FIG. 8 is a schematic view illustrating the resonator arrangement and the coupling mechanism in FIG. 6. As shown in FIG. 8, the filter circuit has four-stage band-pass filters with staggered coupling structure, and comprises four resonators 1 to 4. Each of the four resonators 1 to 4 comprises one or more layered medium (dielectric) substrate, two adjacent resonators are separated by a metal surface (not shown). The four resonators 1 to 4 are vertically stacked, and a slot is formed on the separation metal surface (not shown, referring to the following embodiments) so as to form coupling structures (M12, M23 and M34). The position of the slot can be properly selected to form an electric field coupling structure or a magnetic field coupling structure. For example, forming the slot at the center position can create an electric field coupling effect, while forming the slot at the edge position can create the magnetic field coupling effect.

In the embodiment shown in FIG. 8, the coupling between the resonator 1 and the resonator 4 is a staggered coupling. Because the two resonators 1 and 4 are not adjacent, it is not impossible to form a coupling structure by forming a slot in the metal layer that separates adjacent resonators. FIG. 10 to FIG. 14 show several exemplary structures for such staggered coupling structure to explain the staggered coupling (M14) between the resonators 1 and 4.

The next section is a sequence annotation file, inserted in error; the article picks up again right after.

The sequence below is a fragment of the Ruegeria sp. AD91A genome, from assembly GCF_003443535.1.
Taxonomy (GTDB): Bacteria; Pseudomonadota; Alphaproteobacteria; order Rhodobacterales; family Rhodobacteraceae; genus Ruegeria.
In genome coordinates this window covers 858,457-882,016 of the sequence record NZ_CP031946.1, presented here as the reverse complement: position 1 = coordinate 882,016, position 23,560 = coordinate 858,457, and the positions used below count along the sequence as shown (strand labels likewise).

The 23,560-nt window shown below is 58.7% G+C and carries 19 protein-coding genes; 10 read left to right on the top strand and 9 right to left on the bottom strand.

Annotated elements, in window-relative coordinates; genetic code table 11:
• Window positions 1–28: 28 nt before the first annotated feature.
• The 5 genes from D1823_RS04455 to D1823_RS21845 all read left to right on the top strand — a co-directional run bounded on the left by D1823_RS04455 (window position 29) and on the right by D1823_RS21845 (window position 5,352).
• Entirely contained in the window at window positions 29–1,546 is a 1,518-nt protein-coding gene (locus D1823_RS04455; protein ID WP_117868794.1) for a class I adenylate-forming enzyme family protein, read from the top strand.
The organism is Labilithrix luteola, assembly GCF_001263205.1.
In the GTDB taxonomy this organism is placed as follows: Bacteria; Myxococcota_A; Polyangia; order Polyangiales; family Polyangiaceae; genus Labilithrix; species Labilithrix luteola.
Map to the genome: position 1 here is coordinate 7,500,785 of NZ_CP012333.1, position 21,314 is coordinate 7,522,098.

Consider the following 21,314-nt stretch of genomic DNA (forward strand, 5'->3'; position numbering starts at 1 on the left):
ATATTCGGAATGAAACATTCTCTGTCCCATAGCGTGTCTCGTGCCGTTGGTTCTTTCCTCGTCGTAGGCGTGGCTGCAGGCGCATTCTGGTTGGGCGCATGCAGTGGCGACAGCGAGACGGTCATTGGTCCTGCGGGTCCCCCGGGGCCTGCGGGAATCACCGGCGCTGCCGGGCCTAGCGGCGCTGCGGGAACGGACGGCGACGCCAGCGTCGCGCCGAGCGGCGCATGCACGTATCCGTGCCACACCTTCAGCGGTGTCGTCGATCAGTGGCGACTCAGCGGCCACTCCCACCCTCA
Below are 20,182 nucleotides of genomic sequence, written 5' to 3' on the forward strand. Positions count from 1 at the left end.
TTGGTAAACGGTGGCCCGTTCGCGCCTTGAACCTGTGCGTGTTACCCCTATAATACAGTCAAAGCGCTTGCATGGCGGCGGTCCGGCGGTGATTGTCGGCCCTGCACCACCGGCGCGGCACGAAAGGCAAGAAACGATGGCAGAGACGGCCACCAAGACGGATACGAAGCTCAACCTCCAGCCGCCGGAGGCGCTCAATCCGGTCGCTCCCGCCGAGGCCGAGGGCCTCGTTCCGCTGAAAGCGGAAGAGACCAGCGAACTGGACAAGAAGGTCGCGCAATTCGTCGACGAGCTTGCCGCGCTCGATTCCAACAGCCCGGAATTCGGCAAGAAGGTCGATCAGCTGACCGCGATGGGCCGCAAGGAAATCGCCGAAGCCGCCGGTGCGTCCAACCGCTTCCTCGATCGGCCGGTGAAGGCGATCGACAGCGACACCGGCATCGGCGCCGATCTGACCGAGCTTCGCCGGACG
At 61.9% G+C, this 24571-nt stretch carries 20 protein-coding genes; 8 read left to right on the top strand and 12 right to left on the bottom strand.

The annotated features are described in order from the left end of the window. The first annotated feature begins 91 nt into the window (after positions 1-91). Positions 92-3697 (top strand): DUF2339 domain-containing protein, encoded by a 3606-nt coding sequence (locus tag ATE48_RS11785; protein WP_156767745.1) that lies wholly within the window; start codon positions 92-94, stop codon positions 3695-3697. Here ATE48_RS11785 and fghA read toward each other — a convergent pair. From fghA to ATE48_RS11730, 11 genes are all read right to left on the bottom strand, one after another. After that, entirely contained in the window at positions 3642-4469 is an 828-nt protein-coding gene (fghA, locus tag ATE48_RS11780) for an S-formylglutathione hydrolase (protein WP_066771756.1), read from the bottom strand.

FIG. 9 is a schematic diagram illustrating the resonator arrangement and the coupling mechanism of a four-stage band-pass filter with staggered coupling structure. The arrangement order and the positions of input/output ports for the resonators in FIG. 9 are different from those in FIG. 8. As shown in FIG. 9, the resonator 2, the resonator 1, the resonator 4 and the resonator 3 are arranged sequentially from top to bottom. The input port is connected to the resonator 1, and the output port is connected to the resonator 4. In the four-stage band-pass filter, the main signal coupling path is: the resonator 1=>the resonator 2=>the resonator 3=>the resonator 4, in which the coupling between the resonator 2 and the resonator 3 (M23) is the coupling for non-adjacent resonators, and the coupling between the resonator 1 and the resonator 4 (M14) is the staggered coupling.